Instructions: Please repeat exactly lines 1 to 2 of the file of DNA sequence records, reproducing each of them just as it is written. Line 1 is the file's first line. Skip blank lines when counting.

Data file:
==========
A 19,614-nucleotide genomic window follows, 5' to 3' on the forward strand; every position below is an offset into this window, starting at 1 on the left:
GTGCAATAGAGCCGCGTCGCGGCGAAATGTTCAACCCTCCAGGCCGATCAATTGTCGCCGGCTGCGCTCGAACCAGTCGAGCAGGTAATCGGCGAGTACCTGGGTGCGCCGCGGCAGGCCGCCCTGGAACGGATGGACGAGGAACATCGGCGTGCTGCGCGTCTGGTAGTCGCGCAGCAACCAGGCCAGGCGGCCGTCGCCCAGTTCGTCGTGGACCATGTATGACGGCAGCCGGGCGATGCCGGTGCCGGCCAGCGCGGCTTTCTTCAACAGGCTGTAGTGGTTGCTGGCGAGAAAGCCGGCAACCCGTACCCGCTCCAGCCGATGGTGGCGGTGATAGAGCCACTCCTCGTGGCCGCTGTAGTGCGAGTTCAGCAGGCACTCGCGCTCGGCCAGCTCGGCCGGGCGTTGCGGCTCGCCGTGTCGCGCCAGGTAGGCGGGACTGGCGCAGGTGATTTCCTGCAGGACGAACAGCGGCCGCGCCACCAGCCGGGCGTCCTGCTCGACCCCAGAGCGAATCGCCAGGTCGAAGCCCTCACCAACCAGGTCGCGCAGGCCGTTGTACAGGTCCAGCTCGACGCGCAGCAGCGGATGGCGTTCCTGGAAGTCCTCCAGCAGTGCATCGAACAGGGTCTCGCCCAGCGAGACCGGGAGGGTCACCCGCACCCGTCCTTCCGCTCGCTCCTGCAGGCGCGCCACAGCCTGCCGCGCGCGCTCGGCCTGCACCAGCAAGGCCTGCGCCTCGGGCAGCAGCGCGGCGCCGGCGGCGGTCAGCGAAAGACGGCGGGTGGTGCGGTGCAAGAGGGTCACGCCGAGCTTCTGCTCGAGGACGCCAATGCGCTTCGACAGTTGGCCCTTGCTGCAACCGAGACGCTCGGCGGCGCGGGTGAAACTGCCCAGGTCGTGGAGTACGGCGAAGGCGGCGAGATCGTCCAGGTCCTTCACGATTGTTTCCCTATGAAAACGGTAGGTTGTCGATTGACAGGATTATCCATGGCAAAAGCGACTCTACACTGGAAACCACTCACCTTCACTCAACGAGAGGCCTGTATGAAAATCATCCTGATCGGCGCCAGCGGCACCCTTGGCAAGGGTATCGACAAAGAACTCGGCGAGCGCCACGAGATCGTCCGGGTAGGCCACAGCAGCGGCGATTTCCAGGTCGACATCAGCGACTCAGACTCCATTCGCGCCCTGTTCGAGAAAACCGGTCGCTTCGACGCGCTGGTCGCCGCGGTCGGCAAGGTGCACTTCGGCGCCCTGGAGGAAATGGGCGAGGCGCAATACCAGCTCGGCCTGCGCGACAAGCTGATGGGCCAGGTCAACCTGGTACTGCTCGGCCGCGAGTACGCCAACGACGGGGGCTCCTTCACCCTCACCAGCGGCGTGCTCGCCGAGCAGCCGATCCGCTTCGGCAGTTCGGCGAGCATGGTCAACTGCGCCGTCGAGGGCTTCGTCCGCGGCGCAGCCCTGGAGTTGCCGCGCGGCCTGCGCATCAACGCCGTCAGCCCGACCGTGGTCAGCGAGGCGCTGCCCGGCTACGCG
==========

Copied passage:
A 19,614-nucleotide genomic window follows, 5' to 3' on the forward strand; every position below is an offset into this window, starting at 1 on the left:
GTGCAATAGAGCCGCGTCGCGGCGAAATGTTCAACCCTCCAGGCCGATCAATTGTCGCCGGCTGCGCTCGAACCAGTCGAGCAGGTAATCGGCGAGTACCTGGGTGCGCCGCGGCAGGCCGCCCTGGAACGGATGGACGAGGAACATCGGCGTGCTGCGCGTCTGGTAGTCGCGCAGCAACCAGGCCAGGCGGCCGTCGCCCAGTTCGTCGTGGACCATGTATGACGGCAGCCGGGCGATGCCGGTGCCGGCCAGCGCGGCTTTCTTCAACAGGCTGTAGTGGTTGCTGGCGAGAAAGCCGGCAACCCGTACCCGCTCCAGCCGATGGTGGCGGTGATAGAGCCACTCCTCGTGGCCGCTGTAGTGCGAGTTCAGCAGGCACTCGCGCTCGGCCAGCTCGGCCGGGCGTTGCGGCTCGCCGTGTCGCGCCAGGTAGGCGGGACTGGCGCAGGTGATTTCCTGCAGGACGAACAGCGGCCGCGCCACCAGCCGGGCGTCCTGCTCGACCCCAGAGCGAATCGCCAGGTCGAAGCCCTCACCAACCAGGTCGCGCAGGCCGTTGTACAGGTCCAGCTCGACGCGCAGCAGCGGATGGCGTTCCTGGAAGTCCTCCAGCAGTGCATCGAACAGGGTCTCGCCCAGCGAGACCGGGAGGGTCACCCGCACCCGTCCTTCCGCTCGCTCCTGCAGGCGCGCCACAGCCTGCCGCGCGCGCTCGGCCTGCACCAGCAAGGCCTGCGCCTCGGGCAGCAGCGCGGCGCCGGCGGCGGTCAGCGAAAGACGGCGGGTGGTGCGGTGCAAGAGGGTCACGCCGAGCTTCTGCTCGAGGACGCCAATGCGCTTCGACAGTTGGCCCTTGCTGCAACCGAGACGCTCGGCGGCGCGGGTGAAACTGCCCAGGTCGTGGAGTACGGCGAAGGCGGCGAGATCGTCCAGGTCCTTCACGATTGTTTCCCTATGAAAACGGTAGGTTGTCGATTGACAGGATTATCCATGGCAAAAGCGACTCTACACTGGAAACCACTCACCTTCACTCAACGAGAGGCCTGTATGAAAATCATCCTGATCGGCGCCAGCGGCACCCTTGGCAAGGGTATCGACAAAGAACTCGGCGAGCGCCACGAGATCGTCCGGGTAGGCCACAGCAGCGGCGATTTCCAGGTCGACATCAGCGACTCAGACTCCATTCGCGCCCTGTTCGAGAAAACCGGTCGCTTCGACGCGCTGGTCGCCGCGGTCGGCAAGGTGCACTTCGGCGCCCTGGAGGAAATGGGCGAGGCGCAATACCAGCTCGGCCTGCGCGACAAGCTGATGGGCCAGGTCAACCTGGTACTGCTCGGCCGCGAGTACGCCAACGACGGGGGCTCCTTCACCCTCACCAGCGGCGTGCTCGCCGAGCAGCCGATCCGCTTCGGCAGTTCGGCGAGCATGGTCAACTGCGCCGTCGAGGGCTTCGTCCGCGGCGCAGCCCTGGAGTTGCCGCGCGGCCTGCGCATCAACGCCGTCAGCCCGACCGTGGTCAGCGAGGCGCTGCCCGGCTACGCG